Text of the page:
Already dressed in his crested school jacket and tying his tie, he opens his eyes and continues reading.

  He chuckles, “Okay God, you will have to explain this whole reduced to a loaf of bread thing,” he points down to the Scriptures in Proverbs six. “I get this part, here, but that,” a grimace escapes, “I really have no clue what you're talking about.” He stares a little longer, then, “Nope,” shakes his head, “really, not the slightest idea.”

  Outside the square panes, a tall well dressed businessman carrying a strong presence and holding a briefcase steps into view. Waiting as a car pulls up, he proceeds to open the rear door as the chauffeur races around to try to assist.

  “I’ll get this one this time” Oreleander informs kindly raising a hand.

  “Yes, Sir.” The chauffeur stops in his tracks and backs away, returning back to the driver’s seat.

  The tall man, upon entering looks back towards his son’s window. “Kelvin! Let’s go!”

  Kelvin looks up and sees the sight. A black sedan decorated with numbered stickers on the trunk and very obscene livery plates. A gasp escapes him, “Oh no.” His face noticeably anticipates dread.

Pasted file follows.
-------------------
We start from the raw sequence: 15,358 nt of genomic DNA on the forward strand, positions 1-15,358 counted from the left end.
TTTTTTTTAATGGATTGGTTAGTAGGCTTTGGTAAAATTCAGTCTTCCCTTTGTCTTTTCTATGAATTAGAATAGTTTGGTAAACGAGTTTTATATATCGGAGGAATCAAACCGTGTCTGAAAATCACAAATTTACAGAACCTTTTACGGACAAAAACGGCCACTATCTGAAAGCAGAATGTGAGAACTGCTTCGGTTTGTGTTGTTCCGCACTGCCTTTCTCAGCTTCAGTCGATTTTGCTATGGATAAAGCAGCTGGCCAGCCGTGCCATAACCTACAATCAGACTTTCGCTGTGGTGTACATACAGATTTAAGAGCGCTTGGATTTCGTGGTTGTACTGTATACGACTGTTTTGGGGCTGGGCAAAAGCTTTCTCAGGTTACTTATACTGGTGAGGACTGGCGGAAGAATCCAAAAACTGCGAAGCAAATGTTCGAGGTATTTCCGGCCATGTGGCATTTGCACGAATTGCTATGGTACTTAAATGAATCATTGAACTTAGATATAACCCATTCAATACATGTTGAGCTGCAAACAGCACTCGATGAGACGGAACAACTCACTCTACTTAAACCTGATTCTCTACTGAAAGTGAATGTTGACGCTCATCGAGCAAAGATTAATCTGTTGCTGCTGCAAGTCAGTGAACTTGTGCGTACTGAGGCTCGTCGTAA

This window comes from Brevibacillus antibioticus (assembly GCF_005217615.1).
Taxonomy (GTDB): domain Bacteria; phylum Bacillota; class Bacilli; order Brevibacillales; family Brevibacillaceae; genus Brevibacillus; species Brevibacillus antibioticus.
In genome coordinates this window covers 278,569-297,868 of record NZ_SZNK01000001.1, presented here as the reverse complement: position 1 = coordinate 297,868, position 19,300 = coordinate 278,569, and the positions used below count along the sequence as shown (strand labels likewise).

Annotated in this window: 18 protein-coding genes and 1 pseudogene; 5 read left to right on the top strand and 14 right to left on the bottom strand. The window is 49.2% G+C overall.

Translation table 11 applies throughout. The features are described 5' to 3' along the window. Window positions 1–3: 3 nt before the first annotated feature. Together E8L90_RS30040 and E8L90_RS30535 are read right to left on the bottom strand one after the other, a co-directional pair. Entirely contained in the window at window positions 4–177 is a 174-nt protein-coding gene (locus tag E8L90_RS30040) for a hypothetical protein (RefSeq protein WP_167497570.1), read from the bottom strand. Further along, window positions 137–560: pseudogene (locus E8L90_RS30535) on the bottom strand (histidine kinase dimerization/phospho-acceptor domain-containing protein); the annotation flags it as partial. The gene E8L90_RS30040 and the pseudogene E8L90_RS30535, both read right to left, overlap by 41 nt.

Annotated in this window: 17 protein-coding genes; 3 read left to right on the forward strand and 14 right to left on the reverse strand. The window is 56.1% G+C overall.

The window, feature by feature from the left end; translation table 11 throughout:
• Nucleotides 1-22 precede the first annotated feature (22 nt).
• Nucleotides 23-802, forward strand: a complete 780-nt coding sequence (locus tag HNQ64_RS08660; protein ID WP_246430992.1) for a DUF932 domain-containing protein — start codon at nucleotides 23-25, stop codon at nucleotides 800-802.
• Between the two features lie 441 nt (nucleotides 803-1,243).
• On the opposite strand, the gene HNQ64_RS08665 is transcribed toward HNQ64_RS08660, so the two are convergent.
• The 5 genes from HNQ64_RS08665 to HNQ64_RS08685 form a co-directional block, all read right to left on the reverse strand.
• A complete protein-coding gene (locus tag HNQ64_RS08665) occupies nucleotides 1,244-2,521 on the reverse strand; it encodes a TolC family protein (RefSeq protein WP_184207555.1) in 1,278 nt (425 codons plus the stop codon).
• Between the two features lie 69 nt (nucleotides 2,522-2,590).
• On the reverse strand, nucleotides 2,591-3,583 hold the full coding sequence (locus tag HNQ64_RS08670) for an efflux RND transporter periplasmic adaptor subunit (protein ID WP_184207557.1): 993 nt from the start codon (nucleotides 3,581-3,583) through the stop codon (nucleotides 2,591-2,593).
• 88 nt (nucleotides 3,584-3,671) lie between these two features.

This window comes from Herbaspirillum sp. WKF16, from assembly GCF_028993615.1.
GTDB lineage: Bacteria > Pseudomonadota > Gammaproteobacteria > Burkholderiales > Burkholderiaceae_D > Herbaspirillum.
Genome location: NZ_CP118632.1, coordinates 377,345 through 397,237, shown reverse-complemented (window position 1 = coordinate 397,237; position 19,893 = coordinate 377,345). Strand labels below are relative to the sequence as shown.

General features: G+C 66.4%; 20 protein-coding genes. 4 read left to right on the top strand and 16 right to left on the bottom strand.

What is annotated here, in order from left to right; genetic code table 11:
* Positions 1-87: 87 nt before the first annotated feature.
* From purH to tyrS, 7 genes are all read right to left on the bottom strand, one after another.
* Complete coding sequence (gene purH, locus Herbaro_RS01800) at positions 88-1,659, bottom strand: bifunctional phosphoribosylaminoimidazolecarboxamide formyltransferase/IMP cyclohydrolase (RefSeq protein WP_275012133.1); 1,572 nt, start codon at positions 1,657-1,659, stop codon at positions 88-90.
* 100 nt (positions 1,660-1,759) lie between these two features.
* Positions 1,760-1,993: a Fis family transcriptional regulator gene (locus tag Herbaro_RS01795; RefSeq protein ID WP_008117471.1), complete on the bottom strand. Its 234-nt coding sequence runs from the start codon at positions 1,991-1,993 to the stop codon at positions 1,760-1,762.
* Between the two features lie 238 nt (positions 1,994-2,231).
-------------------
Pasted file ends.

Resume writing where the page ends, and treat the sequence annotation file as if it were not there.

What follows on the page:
Quickly rising, he grabs his attache case, then gives one last look in the mirror. Heading out the doorway, he hesitates upon reaching for his computer, as if it’s hot to the touch and doesn’t want to get burned. Knowing he needs it for school, he grabs it and heads out.

  Outside, Kelvin comes out the two extravagant double doors of the mansion. The sunlight hits him strong, his brown hair combed to the side, scrutinizing eyes and a polished upbringing. Approaching the rear door, he watches his father struggle to slide over to the other side.

  “Dad, if there isn’t enough room, I can wait on the next one.”

  “It’s also a nice day to walk – get in,” a scruffy voice retorts.

  Kelvin laughs, enters and the car quickly pulls away. At the far entrance, the gates close behind them completing a large H at the center.


  Finishing the lavish roads, the car comes into vicinity of the city. In the back seat, Kelvin watches his father as he reads his own name in the paper. Then he enjoys the panorama out the window as skyscrapers come up on the horizon; the place he knows he’s destined to work from, but today the car turns onto another road.

  “How’s your shipping proposal concept coming along?” His father’s eyes are still glued to the paper in front of him.

  Kelvin sighs. “It’s taking so long.”

  “How so?”

  Kelvin speaks as if holding up a hundred pound weight. “I’m trying to eliminate a lot of the fuel expenses. It’s putting me over.” He stares out the window, shaking his head at the ponderous thoughts. “I don’t like paying for gas.”

  “I can help you. We can think of a solution together.”

  “No. When it comes time for my colleagues to scrutinize my L.L.C., I need to know why I did everything the way I did it.”

  “You never let me help you with your homework, son.” He turns the page.